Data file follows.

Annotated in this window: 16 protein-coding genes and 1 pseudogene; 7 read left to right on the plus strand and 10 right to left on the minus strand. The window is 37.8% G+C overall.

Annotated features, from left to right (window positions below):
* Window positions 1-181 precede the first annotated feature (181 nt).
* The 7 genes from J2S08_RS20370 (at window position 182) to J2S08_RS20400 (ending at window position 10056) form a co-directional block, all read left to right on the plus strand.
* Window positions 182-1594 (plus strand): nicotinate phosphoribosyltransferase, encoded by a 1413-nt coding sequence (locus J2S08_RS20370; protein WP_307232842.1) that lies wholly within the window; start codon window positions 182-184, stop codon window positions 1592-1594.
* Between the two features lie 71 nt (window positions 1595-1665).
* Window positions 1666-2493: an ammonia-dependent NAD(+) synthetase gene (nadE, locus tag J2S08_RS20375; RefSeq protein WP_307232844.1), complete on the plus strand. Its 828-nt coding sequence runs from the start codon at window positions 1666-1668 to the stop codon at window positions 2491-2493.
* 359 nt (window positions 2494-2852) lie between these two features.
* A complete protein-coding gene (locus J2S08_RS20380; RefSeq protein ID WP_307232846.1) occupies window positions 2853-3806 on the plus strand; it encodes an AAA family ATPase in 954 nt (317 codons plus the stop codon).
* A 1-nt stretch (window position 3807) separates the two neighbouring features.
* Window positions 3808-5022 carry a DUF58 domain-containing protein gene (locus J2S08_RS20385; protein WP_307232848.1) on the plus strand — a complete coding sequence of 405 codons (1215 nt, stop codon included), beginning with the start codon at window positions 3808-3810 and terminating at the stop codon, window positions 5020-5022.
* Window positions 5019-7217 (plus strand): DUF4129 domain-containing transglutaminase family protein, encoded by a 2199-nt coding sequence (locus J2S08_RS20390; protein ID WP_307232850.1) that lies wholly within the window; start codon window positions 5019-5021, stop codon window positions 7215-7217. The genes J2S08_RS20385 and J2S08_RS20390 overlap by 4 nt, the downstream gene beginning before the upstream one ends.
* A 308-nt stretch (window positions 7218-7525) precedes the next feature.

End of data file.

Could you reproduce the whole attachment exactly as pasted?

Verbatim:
Annotated in this window: 16 protein-coding genes and 1 pseudogene; 7 read left to right on the plus strand and 10 right to left on the minus strand. The window is 37.8% G+C overall.

Annotated features, from left to right (window positions below):
* Window positions 1-181 precede the first annotated feature (181 nt).
* The 7 genes from J2S08_RS20370 (at window position 182) to J2S08_RS20400 (ending at window position 10056) form a co-directional block, all read left to right on the plus strand.
* Window positions 182-1594 (plus strand): nicotinate phosphoribosyltransferase, encoded by a 1413-nt coding sequence (locus J2S08_RS20370; protein WP_307232842.1) that lies wholly within the window; start codon window positions 182-184, stop codon window positions 1592-1594.
* Between the two features lie 71 nt (window positions 1595-1665).
* Window positions 1666-2493: an ammonia-dependent NAD(+) synthetase gene (nadE, locus tag J2S08_RS20375; RefSeq protein WP_307232844.1), complete on the plus strand. Its 828-nt coding sequence runs from the start codon at window positions 1666-1668 to the stop codon at window positions 2491-2493.
* 359 nt (window positions 2494-2852) lie between these two features.
* A complete protein-coding gene (locus J2S08_RS20380; RefSeq protein ID WP_307232846.1) occupies window positions 2853-3806 on the plus strand; it encodes an AAA family ATPase in 954 nt (317 codons plus the stop codon).
* A 1-nt stretch (window position 3807) separates the two neighbouring features.
* Window positions 3808-5022 carry a DUF58 domain-containing protein gene (locus J2S08_RS20385; protein WP_307232848.1) on the plus strand — a complete coding sequence of 405 codons (1215 nt, stop codon included), beginning with the start codon at window positions 3808-3810 and terminating at the stop codon, window positions 5020-5022.
* Window positions 5019-7217 (plus strand): DUF4129 domain-containing transglutaminase family protein, encoded by a 2199-nt coding sequence (locus J2S08_RS20390; protein ID WP_307232850.1) that lies wholly within the window; start codon window positions 5019-5021, stop codon window positions 7215-7217. The genes J2S08_RS20385 and J2S08_RS20390 overlap by 4 nt, the downstream gene beginning before the upstream one ends.
* A 308-nt stretch (window positions 7218-7525) precedes the next feature.